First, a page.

In article <CI2xr8.Itu at cen.ex.ac.uk> PBarnwel at cen.ex.ac.uk writes:
>From: PBarnwel at cen.ex.ac.uk>Subject: Re: Error bars in Excel?
>Date: Wed, 15 Dec 1993 14:04:18 GMT
Drawing error bars in Excel is certainly not obvious, but it is quite easy to
do when you understand how the program works. I'll try to explain how I am
drawing real error bars (not hi-lo-close) in my graphics, using the capacities
of the soft:
First you have to introduce in different columns your data: x-values,
y-values. Then calculate the sd values, or SEM or whatever you want the error
bar to represent. Add to your data 2 columns, one with mean+sd (or SEM) that
will be call Uppermean hereafter, the second with mean-sd (or SEM) or
Lowermean hereafter. For the example I am dealing with one y-value columns,
but it works well with any number of y's you want.Be sure to enter the data so
the x-values column will be next to all y-values columns and then followed by
Uppermean and Lowermean. Something like:
x values y1 y2 y3 y1upper, y1 lower, y2 upper, y2 lower etc...
then select all the columns for creating the graph. Create the graph as say a
bar graph (if you prefer a curve, it works as well). You will get all your
data points in bars a result which certainly does not correspond to your
wishes, but be patient! Then select (I don't remember now in which menu) the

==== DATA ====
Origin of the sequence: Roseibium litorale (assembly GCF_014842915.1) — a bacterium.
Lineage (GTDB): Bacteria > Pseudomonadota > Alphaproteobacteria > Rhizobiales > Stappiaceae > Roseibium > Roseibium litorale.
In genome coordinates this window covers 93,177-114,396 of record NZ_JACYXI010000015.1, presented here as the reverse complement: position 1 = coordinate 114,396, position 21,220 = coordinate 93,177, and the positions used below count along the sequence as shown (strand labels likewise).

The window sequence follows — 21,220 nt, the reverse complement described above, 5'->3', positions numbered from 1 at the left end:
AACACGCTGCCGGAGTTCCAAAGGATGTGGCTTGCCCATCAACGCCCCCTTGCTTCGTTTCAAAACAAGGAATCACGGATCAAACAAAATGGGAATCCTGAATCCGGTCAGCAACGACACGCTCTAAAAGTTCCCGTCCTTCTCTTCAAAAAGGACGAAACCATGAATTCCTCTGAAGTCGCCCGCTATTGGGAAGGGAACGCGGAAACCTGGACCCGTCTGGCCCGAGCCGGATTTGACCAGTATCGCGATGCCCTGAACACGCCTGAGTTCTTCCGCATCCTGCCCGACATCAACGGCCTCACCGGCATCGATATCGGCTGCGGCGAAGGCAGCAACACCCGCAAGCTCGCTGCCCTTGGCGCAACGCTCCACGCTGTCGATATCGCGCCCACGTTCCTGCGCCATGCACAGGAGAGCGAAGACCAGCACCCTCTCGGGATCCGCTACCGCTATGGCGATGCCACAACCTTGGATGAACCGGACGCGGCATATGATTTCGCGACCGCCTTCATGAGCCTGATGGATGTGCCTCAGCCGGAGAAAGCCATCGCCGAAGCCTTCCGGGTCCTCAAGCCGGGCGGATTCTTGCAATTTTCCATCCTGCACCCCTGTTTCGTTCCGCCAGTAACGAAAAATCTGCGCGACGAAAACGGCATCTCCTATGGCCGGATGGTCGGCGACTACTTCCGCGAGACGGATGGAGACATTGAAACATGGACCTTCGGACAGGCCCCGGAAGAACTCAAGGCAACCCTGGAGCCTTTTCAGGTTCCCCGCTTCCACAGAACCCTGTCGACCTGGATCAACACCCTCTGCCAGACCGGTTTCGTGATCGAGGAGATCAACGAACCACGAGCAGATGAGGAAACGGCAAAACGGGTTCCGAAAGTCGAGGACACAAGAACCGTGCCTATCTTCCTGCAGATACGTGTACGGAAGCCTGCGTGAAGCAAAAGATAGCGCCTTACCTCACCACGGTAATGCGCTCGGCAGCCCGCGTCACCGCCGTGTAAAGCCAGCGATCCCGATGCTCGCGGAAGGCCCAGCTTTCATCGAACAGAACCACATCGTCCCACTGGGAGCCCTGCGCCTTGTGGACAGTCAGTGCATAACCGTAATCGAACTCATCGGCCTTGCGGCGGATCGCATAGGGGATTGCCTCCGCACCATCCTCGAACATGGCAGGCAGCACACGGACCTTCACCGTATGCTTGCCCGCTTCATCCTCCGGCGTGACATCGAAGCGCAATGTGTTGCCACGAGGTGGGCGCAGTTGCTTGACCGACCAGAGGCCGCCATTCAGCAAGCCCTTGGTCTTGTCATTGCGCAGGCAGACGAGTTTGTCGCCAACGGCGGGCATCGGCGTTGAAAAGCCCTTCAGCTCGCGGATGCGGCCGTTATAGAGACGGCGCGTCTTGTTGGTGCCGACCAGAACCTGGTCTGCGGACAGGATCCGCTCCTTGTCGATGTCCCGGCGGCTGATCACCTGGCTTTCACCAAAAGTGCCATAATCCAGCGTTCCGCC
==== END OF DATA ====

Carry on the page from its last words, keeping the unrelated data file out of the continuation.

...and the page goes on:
graph overlay, something like create overlay... Then go to the menu for graph
formating, then you will have 2 graphs to choose, the main graph and the
overlay graph. Choose the main graph, choose then how you want it to look like
(bar-graph, curve, scatter etc...), and in the same window you will have the
possibility to choose which series belongs to the overlay graph (in the bottom
of the configuring graph window), now, count that in our example above (with 3
y's) you have 3 series pertaining to the main graph and that you want to be in
bar graphs or curve, the rest, 6 series (y1uppermean, y1lowermean,
y2uppermean, y2 lowermean etc...) will be moved to the overlay graph so the
answer to the question in that windows, which series starts the overlay graph
will be, in this case, series 4). Then go to the formating of the overlay
graph. Choose it to be line. You have also there an option to click on to ask
the program to connect the lower and upper values. Then you will get a bar
graph (to follow my first example) with lines passing through them, still not
error bars, but close to them. Then click on the say upperline. Choose it to
appear without lines (just points) and that the points will be of the form of
the large "-" proposed by excel (there is a small one and a large one, choose
the large!). Do the same with the lower line. Now you have a bar graph, or a
curve with error-bars fitted on it.
My explanations might be complicate, but once you learn how to do that, you
will see that it works easily, and faster than me writing all these. I am not
good in macro writing, but I am sure that all this procedure may be done by
macro, providing you give the proper number of the series you want to start
the overlay graph. If something is not clear, feel free to contact me by
e-mail, I will go to excel and look at the exact commands, name of menu etc...
Gilles Bronchti